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King Edward's Letter

In the year 1533 an organization in England known as a "Company of Merchant Adventurers" sent out a small fleet of 3 ships to explore the area north of Scandinavia and attempt to reach "Cathay", or China, by finding a "Northeast Passage". The idea was not conquest, but to establish trade. The Captain General of this expedition was Sir Hugh Willoughby. Richard Chancellor was his second in command. Willoughby's ship was destined to be separated from the other and tossed by a storm into a bay on Nokujeff Island where he and his entire crew died of starvation and then froze to death over the winter.

Meanwhile Chancellor, aboard the Bonaventure, crawled his way around Scandinavia and found the mouth of the Dvina River on August 24 of 1553. This was Russian land. The English knew little or nothing of Russia and were amazed by the place. They were taken over 1000 miles inland to meet with Tsar Ivan IV. It was here that they delivered a remarkable letter from Edward VI, probably written by one of his ministers, that was addressed to any potentate that the expedition should run across. The letter read in part:

The God of heaven and earth greatly providing for mankinde, would not that all things should be found in one region, to the ende that one should have neede of another, that by this meanes friendship might be established among all men, and every one seeke to gratifie all."1

The concept was remarkable at the time, because it expressed a modern consciousness of ideas about free trade and economics. Yet it also tied them to a God guiding purpose. Modern policy-makers in Washington have speculated that trade among nations creates peaceful relations by making it the best interest of people of various nations to trade with one another. The theory goes that once trade is established both trading partners will be more likely to maintain peaceful relations with one another. This idea was voiced and implemented by the Clinton Administration during the 1990s especially with regard to China. The idea being that this rising power would join in a brotherhood of nations bound together by free trade.2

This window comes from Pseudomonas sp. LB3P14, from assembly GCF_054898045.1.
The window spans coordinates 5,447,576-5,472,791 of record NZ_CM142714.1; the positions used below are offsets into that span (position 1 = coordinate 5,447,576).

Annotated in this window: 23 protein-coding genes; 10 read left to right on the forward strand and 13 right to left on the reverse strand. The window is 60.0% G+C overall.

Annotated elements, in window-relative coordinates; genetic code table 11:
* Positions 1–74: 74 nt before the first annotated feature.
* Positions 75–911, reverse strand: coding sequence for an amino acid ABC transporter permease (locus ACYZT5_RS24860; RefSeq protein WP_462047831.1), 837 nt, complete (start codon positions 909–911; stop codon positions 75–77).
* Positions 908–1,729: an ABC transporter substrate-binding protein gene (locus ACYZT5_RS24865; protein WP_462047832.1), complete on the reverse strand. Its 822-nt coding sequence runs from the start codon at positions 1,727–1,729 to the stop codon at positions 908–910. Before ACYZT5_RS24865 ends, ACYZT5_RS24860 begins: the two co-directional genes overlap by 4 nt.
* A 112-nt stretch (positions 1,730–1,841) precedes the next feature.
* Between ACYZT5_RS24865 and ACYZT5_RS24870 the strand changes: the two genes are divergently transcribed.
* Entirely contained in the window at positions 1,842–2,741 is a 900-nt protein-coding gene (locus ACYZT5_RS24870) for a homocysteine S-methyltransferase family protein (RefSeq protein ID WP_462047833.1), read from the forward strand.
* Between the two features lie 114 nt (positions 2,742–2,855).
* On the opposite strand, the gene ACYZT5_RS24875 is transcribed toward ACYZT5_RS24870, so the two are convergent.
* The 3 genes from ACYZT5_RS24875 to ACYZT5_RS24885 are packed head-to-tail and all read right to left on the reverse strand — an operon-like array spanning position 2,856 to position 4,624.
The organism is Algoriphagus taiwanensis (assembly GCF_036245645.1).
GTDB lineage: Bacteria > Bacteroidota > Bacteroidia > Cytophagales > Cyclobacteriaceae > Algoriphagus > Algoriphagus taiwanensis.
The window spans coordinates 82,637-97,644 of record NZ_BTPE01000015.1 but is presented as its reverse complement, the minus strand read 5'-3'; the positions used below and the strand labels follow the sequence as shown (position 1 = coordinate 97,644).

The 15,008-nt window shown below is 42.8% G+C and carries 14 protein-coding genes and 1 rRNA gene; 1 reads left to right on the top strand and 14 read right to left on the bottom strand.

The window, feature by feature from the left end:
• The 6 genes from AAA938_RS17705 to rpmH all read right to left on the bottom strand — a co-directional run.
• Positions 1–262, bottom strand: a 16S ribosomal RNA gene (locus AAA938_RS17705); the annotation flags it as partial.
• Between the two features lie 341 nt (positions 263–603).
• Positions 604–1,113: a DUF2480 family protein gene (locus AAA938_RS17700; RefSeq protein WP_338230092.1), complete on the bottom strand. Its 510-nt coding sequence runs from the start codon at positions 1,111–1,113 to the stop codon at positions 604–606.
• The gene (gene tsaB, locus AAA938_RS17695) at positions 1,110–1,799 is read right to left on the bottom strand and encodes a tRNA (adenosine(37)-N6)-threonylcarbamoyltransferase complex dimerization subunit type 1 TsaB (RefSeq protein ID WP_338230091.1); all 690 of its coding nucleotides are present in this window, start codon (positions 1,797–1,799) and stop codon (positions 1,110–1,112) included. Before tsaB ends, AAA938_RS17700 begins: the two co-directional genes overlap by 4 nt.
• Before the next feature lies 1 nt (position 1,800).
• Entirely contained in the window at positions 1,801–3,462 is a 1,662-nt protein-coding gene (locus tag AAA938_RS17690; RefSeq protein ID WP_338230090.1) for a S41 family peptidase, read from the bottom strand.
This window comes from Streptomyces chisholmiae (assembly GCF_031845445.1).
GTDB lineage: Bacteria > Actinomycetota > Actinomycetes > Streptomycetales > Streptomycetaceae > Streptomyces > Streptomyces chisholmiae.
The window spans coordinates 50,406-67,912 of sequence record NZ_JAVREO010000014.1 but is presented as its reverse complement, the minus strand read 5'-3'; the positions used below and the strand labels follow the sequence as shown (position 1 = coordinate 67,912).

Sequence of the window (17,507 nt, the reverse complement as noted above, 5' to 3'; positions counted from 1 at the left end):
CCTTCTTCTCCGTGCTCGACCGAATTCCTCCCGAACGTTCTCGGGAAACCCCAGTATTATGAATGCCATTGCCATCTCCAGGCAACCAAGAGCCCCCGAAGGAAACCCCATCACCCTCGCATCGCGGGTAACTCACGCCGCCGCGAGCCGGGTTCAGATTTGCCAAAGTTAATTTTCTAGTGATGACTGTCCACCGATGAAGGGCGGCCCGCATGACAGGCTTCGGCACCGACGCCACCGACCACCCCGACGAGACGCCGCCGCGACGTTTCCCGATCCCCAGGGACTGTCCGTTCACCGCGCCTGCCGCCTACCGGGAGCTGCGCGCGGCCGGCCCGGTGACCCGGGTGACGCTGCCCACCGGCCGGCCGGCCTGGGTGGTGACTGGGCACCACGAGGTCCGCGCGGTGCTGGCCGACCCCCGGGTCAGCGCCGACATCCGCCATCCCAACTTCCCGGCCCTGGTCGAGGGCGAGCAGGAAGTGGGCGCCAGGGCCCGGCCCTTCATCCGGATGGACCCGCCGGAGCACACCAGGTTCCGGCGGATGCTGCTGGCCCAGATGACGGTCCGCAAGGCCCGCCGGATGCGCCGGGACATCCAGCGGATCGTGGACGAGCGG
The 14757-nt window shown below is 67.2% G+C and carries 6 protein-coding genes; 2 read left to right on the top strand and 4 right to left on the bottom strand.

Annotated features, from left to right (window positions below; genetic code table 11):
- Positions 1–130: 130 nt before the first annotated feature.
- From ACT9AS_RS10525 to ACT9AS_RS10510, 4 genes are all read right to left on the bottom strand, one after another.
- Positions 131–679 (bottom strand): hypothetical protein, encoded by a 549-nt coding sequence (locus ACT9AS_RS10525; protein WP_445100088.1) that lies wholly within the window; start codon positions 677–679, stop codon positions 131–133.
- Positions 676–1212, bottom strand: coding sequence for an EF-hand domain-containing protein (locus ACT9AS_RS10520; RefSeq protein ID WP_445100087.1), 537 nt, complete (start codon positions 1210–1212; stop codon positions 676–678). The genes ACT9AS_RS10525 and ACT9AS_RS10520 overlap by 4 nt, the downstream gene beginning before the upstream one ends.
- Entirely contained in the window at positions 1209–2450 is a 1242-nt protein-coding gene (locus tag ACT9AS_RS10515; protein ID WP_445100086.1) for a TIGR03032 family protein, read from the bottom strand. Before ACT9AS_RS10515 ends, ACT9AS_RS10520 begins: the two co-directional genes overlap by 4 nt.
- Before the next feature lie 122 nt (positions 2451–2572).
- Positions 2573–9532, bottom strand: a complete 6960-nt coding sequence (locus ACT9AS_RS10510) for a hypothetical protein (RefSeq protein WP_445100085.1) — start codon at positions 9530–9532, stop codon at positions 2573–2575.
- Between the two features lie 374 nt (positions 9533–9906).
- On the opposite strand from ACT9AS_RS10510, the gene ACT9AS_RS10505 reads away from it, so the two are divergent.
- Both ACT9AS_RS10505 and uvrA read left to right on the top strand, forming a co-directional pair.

As new as this idea seemed in the 1990s it had been voice hundreds of years before. The result of the trade mission by Chancellor with Ivan IV (the Terrible) was that free, and mutually beneficial trade was established. England and Russia became friends for a long time thereafter. As to how well American dealings with China will work out, only time will tell...


  1. Fearful Majesty, by Benson Bobrick, 1987, G.P. Putnam's Sons
  2. Clinton Foreign Policy Accomplishments


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